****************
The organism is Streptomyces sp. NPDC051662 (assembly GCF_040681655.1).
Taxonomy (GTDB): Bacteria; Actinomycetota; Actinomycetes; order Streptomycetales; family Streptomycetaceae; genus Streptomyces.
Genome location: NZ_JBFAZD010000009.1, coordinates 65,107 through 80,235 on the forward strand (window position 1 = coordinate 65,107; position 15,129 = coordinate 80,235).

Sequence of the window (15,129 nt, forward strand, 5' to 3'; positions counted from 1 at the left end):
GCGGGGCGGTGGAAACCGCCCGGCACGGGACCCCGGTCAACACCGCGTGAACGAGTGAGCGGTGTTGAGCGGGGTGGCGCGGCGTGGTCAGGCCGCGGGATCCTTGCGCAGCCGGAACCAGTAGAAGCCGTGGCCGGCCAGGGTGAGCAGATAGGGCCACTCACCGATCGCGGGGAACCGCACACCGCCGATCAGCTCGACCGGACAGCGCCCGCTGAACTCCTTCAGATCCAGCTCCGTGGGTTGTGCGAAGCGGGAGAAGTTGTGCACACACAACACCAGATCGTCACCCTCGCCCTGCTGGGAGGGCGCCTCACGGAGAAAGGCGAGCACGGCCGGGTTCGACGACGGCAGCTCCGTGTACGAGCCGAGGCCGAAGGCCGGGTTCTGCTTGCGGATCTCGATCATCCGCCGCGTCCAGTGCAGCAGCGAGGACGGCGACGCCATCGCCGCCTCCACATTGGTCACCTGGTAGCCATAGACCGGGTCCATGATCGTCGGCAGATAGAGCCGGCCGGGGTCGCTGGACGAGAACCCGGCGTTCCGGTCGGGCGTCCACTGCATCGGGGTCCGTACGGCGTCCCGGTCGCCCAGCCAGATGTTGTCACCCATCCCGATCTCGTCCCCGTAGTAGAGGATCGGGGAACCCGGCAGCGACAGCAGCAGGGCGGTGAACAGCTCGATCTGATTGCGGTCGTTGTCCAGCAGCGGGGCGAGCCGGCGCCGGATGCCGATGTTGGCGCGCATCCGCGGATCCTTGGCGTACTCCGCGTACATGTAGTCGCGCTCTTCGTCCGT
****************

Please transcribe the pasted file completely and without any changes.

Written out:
The organism is Streptomyces sp. NPDC051662 (assembly GCF_040681655.1).
Taxonomy (GTDB): Bacteria; Actinomycetota; Actinomycetes; order Streptomycetales; family Streptomycetaceae; genus Streptomyces.
Genome location: NZ_JBFAZD010000009.1, coordinates 65,107 through 80,235 on the forward strand (window position 1 = coordinate 65,107; position 15,129 = coordinate 80,235).

Sequence of the window (15,129 nt, forward strand, 5' to 3'; positions counted from 1 at the left end):
GCGGGGCGGTGGAAACCGCCCGGCACGGGACCCCGGTCAACACCGCGTGAACGAGTGAGCGGTGTTGAGCGGGGTGGCGCGGCGTGGTCAGGCCGCGGGATCCTTGCGCAGCCGGAACCAGTAGAAGCCGTGGCCGGCCAGGGTGAGCAGATAGGGCCACTCACCGATCGCGGGGAACCGCACACCGCCGATCAGCTCGACCGGACAGCGCCCGCTGAACTCCTTCAGATCCAGCTCCGTGGGTTGTGCGAAGCGGGAGAAGTTGTGCACACACAACACCAGATCGTCACCCTCGCCCTGCTGGGAGGGCGCCTCACGGAGAAAGGCGAGCACGGCCGGGTTCGACGACGGCAGCTCCGTGTACGAGCCGAGGCCGAAGGCCGGGTTCTGCTTGCGGATCTCGATCATCCGCCGCGTCCAGTGCAGCAGCGAGGACGGCGACGCCATCGCCGCCTCCACATTGGTCACCTGGTAGCCATAGACCGGGTCCATGATCGTCGGCAGATAGAGCCGGCCGGGGTCGCTGGACGAGAACCCGGCGTTCCGGTCGGGCGTCCACTGCATCGGGGTCCGTACGGCGTCCCGGTCGCCCAGCCAGATGTTGTCACCCATCCCGATCTCGTCCCCGTAGTAGAGGATCGGGGAACCCGGCAGCGACAGCAGCAGGGCGGTGAACAGCTCGATCTGATTGCGGTCGTTGTCCAGCAGCGGGGCGAGCCGGCGCCGGATGCCGATGTTGGCGCGCATCCGCGGATCCTTGGCGTACTCCGCGTACATGTAGTCGCGCTCTTCGTCCGT